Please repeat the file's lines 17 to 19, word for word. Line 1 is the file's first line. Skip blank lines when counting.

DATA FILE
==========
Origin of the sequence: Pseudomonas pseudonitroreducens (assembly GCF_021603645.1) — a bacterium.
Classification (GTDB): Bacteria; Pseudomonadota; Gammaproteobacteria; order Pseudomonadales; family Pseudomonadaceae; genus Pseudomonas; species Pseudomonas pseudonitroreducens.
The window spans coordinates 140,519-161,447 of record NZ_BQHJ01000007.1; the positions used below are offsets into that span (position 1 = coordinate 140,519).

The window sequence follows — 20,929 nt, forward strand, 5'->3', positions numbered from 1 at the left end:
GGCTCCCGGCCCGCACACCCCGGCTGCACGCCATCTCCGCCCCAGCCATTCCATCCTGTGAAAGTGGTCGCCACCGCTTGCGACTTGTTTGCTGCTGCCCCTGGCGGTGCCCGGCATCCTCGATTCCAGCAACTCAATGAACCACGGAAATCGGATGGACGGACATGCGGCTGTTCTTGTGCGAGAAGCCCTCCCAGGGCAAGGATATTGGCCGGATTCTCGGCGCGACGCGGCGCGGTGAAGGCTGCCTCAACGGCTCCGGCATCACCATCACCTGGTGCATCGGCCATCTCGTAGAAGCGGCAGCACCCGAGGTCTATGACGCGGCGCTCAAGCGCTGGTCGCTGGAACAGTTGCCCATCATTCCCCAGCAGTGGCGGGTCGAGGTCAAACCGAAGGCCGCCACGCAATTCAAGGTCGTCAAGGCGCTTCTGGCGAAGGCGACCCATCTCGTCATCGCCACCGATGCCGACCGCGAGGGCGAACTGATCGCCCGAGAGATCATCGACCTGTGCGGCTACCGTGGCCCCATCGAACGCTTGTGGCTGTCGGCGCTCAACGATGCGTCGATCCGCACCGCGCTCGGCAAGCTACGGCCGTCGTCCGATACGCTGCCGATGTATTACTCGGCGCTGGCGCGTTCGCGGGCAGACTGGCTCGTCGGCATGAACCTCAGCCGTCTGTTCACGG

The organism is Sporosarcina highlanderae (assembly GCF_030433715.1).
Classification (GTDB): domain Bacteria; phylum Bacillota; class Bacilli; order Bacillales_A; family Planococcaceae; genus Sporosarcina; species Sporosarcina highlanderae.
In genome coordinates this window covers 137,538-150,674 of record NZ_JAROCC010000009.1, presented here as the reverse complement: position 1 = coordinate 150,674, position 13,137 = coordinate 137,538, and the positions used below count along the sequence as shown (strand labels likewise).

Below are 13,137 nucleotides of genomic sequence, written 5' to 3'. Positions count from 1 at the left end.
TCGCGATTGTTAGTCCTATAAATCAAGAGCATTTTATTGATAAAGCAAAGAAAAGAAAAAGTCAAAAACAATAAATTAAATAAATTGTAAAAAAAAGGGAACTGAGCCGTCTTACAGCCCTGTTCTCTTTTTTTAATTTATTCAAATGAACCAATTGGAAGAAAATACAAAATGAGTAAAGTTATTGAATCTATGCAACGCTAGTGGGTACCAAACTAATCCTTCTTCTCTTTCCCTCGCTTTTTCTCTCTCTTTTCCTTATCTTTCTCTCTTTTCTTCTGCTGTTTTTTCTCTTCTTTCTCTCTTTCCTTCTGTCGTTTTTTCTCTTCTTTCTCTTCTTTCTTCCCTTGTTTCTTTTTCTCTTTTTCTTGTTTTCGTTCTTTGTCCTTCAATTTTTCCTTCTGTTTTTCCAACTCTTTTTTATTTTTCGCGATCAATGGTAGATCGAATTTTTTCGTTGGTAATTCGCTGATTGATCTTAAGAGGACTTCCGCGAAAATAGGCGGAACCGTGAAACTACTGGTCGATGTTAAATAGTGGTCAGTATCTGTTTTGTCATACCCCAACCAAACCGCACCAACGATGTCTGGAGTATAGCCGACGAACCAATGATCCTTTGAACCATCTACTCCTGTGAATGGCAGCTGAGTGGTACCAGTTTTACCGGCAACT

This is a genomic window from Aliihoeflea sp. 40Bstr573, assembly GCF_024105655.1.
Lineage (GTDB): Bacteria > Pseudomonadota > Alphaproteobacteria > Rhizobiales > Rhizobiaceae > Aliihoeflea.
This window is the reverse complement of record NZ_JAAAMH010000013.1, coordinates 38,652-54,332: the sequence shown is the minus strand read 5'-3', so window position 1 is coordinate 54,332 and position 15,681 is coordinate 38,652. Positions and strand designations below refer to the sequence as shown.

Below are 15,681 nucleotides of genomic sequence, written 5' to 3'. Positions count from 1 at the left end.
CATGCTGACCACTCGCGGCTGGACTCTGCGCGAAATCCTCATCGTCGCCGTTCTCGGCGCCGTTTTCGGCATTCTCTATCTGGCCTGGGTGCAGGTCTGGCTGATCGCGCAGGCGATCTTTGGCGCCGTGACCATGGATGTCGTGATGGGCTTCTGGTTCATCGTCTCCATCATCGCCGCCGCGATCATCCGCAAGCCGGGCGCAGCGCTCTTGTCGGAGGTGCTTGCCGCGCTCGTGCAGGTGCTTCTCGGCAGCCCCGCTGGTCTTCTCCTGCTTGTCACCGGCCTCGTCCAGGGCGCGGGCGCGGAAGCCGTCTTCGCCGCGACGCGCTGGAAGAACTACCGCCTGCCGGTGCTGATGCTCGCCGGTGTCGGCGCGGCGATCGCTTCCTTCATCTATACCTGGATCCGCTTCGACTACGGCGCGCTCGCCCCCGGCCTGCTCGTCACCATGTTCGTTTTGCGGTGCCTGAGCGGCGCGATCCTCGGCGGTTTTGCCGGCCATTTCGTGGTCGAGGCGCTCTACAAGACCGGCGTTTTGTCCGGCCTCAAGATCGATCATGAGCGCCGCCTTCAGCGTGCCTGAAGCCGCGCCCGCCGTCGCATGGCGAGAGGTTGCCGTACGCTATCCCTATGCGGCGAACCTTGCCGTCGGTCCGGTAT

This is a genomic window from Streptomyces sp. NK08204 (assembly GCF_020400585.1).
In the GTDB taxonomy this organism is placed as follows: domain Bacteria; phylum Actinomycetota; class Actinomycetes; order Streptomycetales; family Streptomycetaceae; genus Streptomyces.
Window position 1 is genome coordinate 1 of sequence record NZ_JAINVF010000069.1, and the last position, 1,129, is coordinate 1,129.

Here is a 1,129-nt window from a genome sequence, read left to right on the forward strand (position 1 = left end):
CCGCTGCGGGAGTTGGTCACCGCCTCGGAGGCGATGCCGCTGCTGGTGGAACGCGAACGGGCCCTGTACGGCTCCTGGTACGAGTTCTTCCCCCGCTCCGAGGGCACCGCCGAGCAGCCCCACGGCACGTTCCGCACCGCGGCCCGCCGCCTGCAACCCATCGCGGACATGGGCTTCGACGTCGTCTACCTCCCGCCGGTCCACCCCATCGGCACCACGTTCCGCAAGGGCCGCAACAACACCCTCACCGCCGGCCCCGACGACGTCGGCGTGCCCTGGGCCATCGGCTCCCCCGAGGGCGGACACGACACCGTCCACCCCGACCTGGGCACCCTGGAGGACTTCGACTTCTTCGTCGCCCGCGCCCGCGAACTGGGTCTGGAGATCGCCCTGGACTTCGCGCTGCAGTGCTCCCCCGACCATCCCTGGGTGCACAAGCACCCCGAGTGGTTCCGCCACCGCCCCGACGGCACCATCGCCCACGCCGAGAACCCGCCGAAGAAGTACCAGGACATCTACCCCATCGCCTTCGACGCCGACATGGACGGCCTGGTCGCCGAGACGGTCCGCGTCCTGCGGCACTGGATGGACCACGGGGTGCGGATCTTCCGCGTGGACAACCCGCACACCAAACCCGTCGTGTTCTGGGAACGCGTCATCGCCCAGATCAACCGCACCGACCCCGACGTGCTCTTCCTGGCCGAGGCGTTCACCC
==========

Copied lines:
In the GTDB taxonomy this organism is placed as follows: domain Bacteria; phylum Actinomycetota; class Actinomycetes; order Streptomycetales; family Streptomycetaceae; genus Streptomyces.
Window position 1 is genome coordinate 1 of sequence record NZ_JAINVF010000069.1, and the last position, 1,129, is coordinate 1,129.

Here is a 1,129-nt window from a genome sequence, read left to right on the forward strand (position 1 = left end):